only did Spanish dominance disappear, but fewer than one-quarter were bilingual.21 Similarly, a rare multigenerational study of Mexican-origin couples in Los Angeles conducted in the mid-1970s found that among first-generation (immigrant) women, 84 percent used only Spanish at home, 14 percent used both languages, and a mere 2 percent used only English. By the third generation, there was a complete reversal of these shares, with 4 percent speaking only Spanish at home, 12 percent using both languages, and 84 percent speaking only English.22

Of the three main factors that shape English fluency among the foreign born—length of time in the United States, age at arrival in the United States, and educational attainment—the latter two are the most decisive. The younger the immigrant at the time of arrival and the more educated, the greater is the facility in acquiring English-language skills.23 For working-age adults, particularly those with low levels of completed schooling, the propensity to learn English is much lower, sometimes for lack of access to a supportive language program. Nevertheless, there are strong indications that Hispanics are shifting from Spanish to English at an increasingly rapid pace. The most compelling evidence is from data that record changes in language preferences over time. The Children of Immigrants Longitudinal Study (CILS), which collected data over a 10-year period for first- and second-generation Hispanic youths as they made their transition to adulthood, showed rapid linguistic assimilation, even among the groups most likely to retain Spanish: Mexicans living along the U.S.-Mexican border and Cubans residing in Miami, the most bilingual major city in the country.24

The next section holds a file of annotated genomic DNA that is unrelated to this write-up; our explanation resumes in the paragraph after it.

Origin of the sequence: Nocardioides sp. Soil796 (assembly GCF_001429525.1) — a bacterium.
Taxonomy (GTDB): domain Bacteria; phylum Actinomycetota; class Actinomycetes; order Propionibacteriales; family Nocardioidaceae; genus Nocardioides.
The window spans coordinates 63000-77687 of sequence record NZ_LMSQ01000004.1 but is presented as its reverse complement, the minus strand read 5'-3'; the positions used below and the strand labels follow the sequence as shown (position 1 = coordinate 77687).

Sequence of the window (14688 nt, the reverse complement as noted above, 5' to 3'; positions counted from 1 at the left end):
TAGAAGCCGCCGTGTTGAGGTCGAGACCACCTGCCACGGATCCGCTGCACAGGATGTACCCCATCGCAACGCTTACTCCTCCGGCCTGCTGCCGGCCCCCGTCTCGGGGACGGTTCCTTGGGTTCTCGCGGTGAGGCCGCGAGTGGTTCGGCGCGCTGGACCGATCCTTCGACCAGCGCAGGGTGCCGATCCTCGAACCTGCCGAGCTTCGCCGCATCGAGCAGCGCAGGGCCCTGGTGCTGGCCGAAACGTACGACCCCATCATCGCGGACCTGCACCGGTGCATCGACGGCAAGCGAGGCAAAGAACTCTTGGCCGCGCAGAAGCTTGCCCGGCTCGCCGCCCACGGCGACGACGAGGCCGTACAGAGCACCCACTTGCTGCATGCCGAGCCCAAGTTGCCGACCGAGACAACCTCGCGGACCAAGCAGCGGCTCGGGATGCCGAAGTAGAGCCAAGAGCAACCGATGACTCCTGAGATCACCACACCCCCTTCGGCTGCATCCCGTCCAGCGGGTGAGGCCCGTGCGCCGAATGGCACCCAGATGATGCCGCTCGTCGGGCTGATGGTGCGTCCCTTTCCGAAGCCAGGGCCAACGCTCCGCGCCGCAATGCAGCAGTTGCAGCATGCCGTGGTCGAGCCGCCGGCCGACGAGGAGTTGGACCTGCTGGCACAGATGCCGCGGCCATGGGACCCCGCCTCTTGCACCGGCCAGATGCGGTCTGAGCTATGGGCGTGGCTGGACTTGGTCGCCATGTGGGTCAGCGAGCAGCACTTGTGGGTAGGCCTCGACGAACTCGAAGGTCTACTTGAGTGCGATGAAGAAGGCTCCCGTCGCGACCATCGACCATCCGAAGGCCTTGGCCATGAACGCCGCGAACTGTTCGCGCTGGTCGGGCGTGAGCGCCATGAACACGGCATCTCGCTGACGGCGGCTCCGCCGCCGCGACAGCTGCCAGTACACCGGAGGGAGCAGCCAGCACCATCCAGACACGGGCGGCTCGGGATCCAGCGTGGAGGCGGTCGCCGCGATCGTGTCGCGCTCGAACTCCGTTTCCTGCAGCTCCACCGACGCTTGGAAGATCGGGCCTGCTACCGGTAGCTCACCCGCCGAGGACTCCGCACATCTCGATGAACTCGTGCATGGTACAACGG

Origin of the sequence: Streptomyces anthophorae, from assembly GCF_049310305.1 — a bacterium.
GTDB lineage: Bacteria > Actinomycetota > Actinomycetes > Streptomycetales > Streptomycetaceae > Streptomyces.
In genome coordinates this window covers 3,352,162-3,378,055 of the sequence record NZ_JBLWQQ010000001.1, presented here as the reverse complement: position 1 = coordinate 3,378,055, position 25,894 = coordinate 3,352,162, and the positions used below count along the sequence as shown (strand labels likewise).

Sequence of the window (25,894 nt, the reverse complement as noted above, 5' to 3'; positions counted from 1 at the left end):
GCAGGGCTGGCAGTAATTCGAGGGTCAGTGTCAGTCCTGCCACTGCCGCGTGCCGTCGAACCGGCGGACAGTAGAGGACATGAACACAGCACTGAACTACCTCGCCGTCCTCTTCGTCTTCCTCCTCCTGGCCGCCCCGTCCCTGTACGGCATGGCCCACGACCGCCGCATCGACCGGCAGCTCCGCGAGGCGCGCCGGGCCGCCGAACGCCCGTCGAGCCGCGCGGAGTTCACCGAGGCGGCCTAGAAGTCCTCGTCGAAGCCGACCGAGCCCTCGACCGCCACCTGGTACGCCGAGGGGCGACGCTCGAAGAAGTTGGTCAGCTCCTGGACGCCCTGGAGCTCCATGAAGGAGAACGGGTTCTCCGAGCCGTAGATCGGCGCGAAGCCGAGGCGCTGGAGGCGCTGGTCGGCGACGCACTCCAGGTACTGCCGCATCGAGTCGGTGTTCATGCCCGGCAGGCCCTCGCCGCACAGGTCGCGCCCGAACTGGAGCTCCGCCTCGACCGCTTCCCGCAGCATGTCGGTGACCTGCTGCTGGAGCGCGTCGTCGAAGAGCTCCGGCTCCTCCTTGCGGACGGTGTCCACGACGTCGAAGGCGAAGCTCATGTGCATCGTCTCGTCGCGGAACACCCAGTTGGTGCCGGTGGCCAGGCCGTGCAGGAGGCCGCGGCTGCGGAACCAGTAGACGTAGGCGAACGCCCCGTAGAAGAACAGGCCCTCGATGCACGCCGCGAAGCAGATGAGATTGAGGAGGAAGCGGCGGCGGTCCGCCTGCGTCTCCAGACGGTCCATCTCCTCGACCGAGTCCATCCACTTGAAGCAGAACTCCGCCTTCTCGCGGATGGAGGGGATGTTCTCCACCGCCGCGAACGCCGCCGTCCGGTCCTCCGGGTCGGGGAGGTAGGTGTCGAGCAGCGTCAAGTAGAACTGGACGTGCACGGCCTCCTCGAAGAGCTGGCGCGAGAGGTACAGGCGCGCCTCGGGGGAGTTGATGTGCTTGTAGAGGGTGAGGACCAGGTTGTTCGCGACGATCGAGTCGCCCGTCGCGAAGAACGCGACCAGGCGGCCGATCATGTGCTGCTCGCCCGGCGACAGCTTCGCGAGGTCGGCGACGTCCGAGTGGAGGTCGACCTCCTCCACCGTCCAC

In focus group sessions commissioned by the panel and conducted over several months, participants emphasized repeatedly how they wanted their children to be able to speak Spanish, even if they themselves lacked facility with the language. Third-generation Hispanics, in particular, stressed the importance of repairing the breaks in the cultural chain that occurred when their own parents failed to keep the Spanish language alive at home. The following comments made to the panel were typical:

You don’t need to speak Spanish to be considered a “white-washed Hispanic,” or at least I am, because I don’t speak Spanish. What I speak, I learned in school, and I don’t speak it well. My parents are fluent. I’m white-washed because I’m losing the culture. (third-generation Hispanic, Houston)

My mom made the decision not to teach me Spanish because she wanted me to learn English well. Now my Dad’s mad at her because I don’t speak any Spanish. I think they spoke Spanish amongst each other when they didn’t



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